Happy New Year!!
Even with most students out of town for winter break, work is feverishly going on as we await the arrival of the Pelletron (the business end of the dust accelerator) which will be arriving in early January. We have spent the last week finalizing the vacuum system by installing cryogenic pumps and other critical components (live progress can be seen here: http://dustcam.colorado.edu).
Meanwhile, I thought I would share some of the interesting pictures taken while operating the small accelerator (which is 1/150 the accelerating voltage of the big one). The first picture is our Star Trekesque warp drive which is used to accelerate our particles in and out of existence using principles of multi-dimensionality...
Okay, it is really just a look down one of our detectors which measures the velocity and charge of dust particles coming down the beamline... equally as cool as a warp drive! It uses sensitive electronics that can measure the image charge induced on the inner tube as the dust goes whizzing by at 100km/s.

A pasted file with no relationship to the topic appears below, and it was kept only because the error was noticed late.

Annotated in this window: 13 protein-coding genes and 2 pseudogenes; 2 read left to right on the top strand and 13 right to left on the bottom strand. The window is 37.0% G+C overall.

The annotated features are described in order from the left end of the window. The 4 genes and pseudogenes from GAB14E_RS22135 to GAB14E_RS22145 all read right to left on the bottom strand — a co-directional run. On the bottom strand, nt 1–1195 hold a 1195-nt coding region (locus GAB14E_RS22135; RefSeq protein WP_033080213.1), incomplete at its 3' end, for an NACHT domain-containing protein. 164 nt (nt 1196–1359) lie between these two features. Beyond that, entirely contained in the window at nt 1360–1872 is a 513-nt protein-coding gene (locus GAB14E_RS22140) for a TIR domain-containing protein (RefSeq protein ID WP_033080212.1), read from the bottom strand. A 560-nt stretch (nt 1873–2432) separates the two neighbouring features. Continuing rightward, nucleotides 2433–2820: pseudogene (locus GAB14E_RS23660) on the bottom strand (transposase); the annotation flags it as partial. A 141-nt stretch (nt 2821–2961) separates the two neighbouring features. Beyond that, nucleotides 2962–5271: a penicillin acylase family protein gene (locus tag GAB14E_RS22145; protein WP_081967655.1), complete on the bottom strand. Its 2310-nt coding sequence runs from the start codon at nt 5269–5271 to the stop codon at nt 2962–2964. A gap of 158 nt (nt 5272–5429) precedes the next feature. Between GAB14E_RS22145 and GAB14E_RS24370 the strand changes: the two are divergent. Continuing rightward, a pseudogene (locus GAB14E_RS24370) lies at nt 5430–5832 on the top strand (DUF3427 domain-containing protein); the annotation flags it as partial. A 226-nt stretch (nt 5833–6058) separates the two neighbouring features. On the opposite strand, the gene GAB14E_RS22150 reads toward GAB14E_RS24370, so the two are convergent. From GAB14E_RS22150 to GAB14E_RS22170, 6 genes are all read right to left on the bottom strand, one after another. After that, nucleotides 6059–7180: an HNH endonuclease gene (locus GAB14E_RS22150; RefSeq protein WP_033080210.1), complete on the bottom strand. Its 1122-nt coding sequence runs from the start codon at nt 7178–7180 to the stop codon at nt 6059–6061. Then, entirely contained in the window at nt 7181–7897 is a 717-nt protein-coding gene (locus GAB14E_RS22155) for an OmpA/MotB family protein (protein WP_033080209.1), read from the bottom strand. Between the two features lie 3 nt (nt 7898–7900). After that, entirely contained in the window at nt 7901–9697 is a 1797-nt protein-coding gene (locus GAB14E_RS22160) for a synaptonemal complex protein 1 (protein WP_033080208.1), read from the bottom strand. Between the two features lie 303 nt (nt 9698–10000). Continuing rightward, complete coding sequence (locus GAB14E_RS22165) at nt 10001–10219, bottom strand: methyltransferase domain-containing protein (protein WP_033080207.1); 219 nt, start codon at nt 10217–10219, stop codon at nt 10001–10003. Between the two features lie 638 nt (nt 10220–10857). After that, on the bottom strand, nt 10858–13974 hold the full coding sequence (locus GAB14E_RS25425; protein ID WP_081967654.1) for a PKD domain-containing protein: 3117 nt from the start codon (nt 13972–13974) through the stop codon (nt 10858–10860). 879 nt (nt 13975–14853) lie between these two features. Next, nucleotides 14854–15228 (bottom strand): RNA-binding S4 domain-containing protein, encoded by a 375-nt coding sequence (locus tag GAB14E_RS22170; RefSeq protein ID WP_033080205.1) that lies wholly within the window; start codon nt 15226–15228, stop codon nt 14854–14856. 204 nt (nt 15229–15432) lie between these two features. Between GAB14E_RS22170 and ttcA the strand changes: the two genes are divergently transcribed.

These pictures show what happens when 20kV discharges in air. The images are from the back of the dust source where the dust is initially charged up and shoots through a pin-hole on the other side. The lightning is not supposed to happen, by the way.
When in operation on the big accelerator, these discharges won't occur since it will be surrounded by gas that prevents arcing. In the meantime we are working on ways of insulating the connectors.